then it was a case of installing the new keyboard (clean the holes in the topcover first if required), install the little brown screws, and checking how it looks from the front occasionally as you go.

Once they're all in, start putting in all the screws to replace the rivets.

do them up so they are flush with the base of the keyboard. if you have trouble with some, remove them and use a new screw... there's usually quite a few spare.

once that's done, peel the edging - blue stuff off the new back light, then the protective cover, line up the three holes, and insert onto the new keyboard. then smooth it out and press down on the edges to allow the glue to stick. be careful of the new back light power cable, its tiny.

From there its a case of, as they say, installation is the reverse of this procedure. and of course, your mileage may vary.

I hope this helps someone who has already purchased the keyboard to fix the issue.

If in doubt, I'd recommend replacing the entire top cover instead, although it would be expensive.

Otherwise, I'd say go and buy a proper laptop. u know, the ones that you usually only need to remove a couple of screws to change a keyboard, and that the screens aren't held together with double sided tape....

JoshAU

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Did this exact procedure - did a $700 Apple repair for the cost of a $29 keyboard and about 4 hours work. Banged out almost all the rivets and sheared off the remaining few flush with the case. Put in keyboard screws (came with the keyboard) everywhere a rivet was removed and they worked perfectly. Thanks for the tips.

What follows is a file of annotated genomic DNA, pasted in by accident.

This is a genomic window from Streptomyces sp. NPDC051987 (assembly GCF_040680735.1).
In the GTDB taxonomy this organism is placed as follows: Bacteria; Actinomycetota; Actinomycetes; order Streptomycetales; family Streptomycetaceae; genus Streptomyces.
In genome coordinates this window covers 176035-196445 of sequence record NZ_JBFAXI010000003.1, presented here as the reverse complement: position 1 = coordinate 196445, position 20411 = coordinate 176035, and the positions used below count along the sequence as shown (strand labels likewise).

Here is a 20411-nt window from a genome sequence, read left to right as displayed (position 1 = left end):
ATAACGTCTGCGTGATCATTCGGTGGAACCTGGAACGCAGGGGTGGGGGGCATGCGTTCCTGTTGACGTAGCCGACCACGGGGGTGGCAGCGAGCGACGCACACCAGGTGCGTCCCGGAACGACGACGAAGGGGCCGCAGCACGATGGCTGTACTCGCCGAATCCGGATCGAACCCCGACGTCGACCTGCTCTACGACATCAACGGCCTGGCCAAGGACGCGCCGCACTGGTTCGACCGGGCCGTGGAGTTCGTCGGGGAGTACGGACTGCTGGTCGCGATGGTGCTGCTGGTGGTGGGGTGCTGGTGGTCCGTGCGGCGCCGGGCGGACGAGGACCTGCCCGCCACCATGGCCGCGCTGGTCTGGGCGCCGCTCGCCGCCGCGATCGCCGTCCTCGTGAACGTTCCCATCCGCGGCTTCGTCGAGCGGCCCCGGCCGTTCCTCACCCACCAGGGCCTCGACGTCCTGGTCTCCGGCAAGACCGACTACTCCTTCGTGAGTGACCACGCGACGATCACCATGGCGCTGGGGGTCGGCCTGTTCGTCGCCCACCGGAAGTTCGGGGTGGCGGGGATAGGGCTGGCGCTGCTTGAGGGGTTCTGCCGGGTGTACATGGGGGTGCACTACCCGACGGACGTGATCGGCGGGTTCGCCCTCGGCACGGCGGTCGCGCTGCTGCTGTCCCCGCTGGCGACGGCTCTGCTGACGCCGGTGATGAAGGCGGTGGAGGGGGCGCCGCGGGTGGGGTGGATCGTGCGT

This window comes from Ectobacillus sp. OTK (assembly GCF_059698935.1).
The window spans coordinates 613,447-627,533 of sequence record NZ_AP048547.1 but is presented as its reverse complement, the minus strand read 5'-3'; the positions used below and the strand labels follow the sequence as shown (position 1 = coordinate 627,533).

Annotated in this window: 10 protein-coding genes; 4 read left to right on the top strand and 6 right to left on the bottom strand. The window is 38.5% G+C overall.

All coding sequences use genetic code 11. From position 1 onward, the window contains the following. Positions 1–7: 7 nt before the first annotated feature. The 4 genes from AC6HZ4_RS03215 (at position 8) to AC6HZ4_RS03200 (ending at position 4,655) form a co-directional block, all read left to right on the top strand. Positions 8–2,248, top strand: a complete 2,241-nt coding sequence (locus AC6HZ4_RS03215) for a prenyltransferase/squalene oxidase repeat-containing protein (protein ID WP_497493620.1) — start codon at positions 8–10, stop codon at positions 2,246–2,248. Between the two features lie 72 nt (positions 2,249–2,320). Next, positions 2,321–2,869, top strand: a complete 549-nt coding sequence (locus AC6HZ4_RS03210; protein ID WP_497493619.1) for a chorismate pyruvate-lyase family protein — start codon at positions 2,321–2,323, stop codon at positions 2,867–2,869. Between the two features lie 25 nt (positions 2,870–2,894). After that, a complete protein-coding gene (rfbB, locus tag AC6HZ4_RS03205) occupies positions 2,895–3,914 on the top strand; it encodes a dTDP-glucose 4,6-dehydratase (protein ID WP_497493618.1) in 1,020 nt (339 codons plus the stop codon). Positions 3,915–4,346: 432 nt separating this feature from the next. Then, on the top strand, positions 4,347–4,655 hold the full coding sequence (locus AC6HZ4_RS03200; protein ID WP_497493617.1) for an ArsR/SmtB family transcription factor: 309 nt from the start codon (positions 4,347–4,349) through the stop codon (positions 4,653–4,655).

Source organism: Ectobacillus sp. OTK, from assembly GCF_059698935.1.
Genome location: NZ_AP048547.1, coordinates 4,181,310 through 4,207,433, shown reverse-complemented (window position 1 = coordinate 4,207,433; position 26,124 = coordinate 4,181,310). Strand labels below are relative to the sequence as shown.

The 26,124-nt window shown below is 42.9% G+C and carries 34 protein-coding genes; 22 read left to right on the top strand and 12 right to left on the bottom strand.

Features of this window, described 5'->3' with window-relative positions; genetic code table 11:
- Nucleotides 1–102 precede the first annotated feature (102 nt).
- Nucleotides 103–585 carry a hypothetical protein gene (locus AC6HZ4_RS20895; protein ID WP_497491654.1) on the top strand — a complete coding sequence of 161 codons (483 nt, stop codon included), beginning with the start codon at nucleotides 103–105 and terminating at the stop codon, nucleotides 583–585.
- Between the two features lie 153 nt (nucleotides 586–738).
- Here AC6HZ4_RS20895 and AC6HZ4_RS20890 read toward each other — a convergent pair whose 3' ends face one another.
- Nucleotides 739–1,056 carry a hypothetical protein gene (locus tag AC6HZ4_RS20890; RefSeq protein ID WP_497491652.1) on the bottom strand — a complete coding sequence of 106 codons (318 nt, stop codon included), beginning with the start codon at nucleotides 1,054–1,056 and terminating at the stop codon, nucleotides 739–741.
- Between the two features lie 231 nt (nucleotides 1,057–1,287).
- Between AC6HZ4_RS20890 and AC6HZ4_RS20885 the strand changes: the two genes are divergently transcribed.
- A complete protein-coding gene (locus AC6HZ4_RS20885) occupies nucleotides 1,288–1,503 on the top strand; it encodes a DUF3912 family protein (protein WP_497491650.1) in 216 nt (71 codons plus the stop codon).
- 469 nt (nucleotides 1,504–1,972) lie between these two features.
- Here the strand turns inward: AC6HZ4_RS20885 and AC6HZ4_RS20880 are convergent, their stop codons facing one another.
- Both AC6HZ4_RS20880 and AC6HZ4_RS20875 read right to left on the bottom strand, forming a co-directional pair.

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Your mileage may vary, but I was able to remove all of the tiny screws and then slowly pop out the old rivets (by prying up the old keyboard -- which more-or-less destroys it -- but it was broken anyway). I was then able to screw in the new keyboard and firmly press each rivet back in place, one at a time, with the tips of a small pliers. I can't be sure they will hold but they seem to have seated well, and my hope is that the back-light assembly would at least prevent a couple of stray rivets from causing any trouble. Will update if they pop out in the future or I have any issues.

Anyone have any insights on that?

Update 2/14/2013: For what it's worth, the rivets have all held in place just fine for the past 5 months.

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Most definitely possible I used this Guide for directions up until I got to that step. a tip i would pass along for removing the rivets, if you dont have the proper tool on hand would be to pry up on each rivet with a flathead with a towel covering the keyboard as you pry up (easiest method of not losing Rivets)

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I used the guide from here for top-case replacement, then do these steps I went to local Fry's Electronics and purchased a Pro's Kit part #SD-9326M that had all the necessary bits and tools needed for US$35. No need to spend $250 for a new upper case, I figured: what did I have to loose? I found a brand new keyboard $45.95 (included priority shipping) from MCCComputers.com Steps: Remove keyboard:: CAREFULLY, remove all #000 Philips head screws around the outside edge of the keyboard on the logic board side of top case. Then, i started at one end, four keys at a time and started rocking around the four corners and pressing firmly in sections (from the side where you usually type on the keys, inward) until the rivets started popping out. MAKE SURE YOU ARE DOING THIS IN AN ENVIRONMENT THAT IS CLEAN and SMOOTH SURFACES. They go everywhere! Reassembly:use 3M #77 adhesive spray on the aluminum casing to reattach and make up for lost rivets. Snap in rivets with flat end of T-15 bit and screw-in edge screws.

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Tom will be eternally grateful.